Clinton tries to woo young voters eyeing third party candidates


Democratic presidential nominee Hillary Clinton and Sen. Bernie Sanders take the stage to talk about college affordability during a campaign event at the University of New Hampshire in Durham, New Hampshire, on Sept. 28, 2016. 

Brian Snyder/REUTERS
Clinton courts millennials 05:39

Democratic presidential nominee Hillary Clinton campaigns in Iowa Thursday, on the first day of in-person, early voting in that state.

Clinton may have won the nomination, but campaigning with Bernie Sanders at the University of New Hampshire Wednesday, she acknowledged there’s one thing he still has on her.

“Bernie’s campaign energized so many young people,” she said.

Young voters typically lean Democratic, but only 17 percent of voters under 30 say they’re very enthusiastic about voting this year, reports CBS News correspondent Nancy Cordes.

Their ambivalence about Clinton and Trump has led 10 percent of them to say they’ll vote for the Green Party’s Jill Stein. Twenty-six percent say they’ll go for Libertarian Gary Johnson, who struggled Wednesday night in a televised town hall to name a foreign leader he admires.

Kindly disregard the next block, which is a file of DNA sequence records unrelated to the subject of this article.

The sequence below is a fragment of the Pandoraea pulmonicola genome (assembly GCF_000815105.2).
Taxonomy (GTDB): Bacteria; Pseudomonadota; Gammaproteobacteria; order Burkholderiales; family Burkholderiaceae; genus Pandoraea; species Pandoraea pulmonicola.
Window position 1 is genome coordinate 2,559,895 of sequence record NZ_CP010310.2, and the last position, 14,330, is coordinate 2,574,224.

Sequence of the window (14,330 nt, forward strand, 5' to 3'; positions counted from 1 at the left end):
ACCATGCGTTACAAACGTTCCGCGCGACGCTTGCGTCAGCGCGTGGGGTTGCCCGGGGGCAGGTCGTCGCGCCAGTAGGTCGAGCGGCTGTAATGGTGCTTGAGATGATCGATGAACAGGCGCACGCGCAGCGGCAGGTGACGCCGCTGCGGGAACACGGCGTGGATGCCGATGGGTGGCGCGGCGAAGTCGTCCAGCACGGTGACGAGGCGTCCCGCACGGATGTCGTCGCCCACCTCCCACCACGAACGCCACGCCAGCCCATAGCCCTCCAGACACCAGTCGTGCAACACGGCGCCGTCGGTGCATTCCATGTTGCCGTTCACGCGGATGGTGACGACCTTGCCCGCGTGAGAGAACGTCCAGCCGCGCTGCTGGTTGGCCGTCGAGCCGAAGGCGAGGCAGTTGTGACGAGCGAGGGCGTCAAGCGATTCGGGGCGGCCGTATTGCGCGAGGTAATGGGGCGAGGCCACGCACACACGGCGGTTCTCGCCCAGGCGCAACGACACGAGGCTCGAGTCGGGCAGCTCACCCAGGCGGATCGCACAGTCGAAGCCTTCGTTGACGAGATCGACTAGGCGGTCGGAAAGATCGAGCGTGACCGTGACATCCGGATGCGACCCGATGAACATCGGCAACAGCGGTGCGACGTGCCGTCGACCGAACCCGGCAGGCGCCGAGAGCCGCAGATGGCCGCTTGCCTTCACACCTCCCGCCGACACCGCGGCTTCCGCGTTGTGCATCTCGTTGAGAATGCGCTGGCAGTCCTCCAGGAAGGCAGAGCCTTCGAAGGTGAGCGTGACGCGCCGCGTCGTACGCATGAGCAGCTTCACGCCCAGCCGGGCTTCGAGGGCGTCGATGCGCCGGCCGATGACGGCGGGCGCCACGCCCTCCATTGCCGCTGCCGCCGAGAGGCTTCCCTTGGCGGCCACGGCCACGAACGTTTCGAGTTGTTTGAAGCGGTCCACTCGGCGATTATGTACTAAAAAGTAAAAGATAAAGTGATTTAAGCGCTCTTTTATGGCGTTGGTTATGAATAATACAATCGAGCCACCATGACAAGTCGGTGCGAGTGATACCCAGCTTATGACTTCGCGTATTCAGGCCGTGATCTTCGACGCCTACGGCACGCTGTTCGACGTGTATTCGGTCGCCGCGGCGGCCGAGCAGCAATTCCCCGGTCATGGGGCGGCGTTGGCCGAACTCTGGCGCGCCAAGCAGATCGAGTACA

“Who’s your favorite foreign leader?” MSNBC’s Chris Matthews asked him.

“Who is my favorite --” Johnson said.

“Just name any continent, any country. Name one foreign leader that you respect or look up to. Anybody,” Matthews said.

“I guess I’m having an Aleppo moment,” Johnson said.

“Anybody! Pick any leader,” Matthews said.

Johnson gaffe 00:54

“I’m having a brain --I’m having a brain freeze,” Johnson responded.

During the flub, Johnson was referencing a moment from earlier this month:

“What would you do if you were elected about Aleppo?” MSNBC commentator Mike Barnicle asked Sept. 8.

“About?” Johnson asked.

“About Aleppo?” Barnicle said.

“And what is Aleppo?” Johnson asked.

“You’re kidding,” Barnicle said.

“No,” Johnson said.

At universities in Pittsburgh and Philadelphia, first lady Michelle Obama warned students that a vote for a third party could swing the race Trump’s way.

“The stakes are far too high to take that chance. Too high,” Mrs. Obama said in Pittsburgh.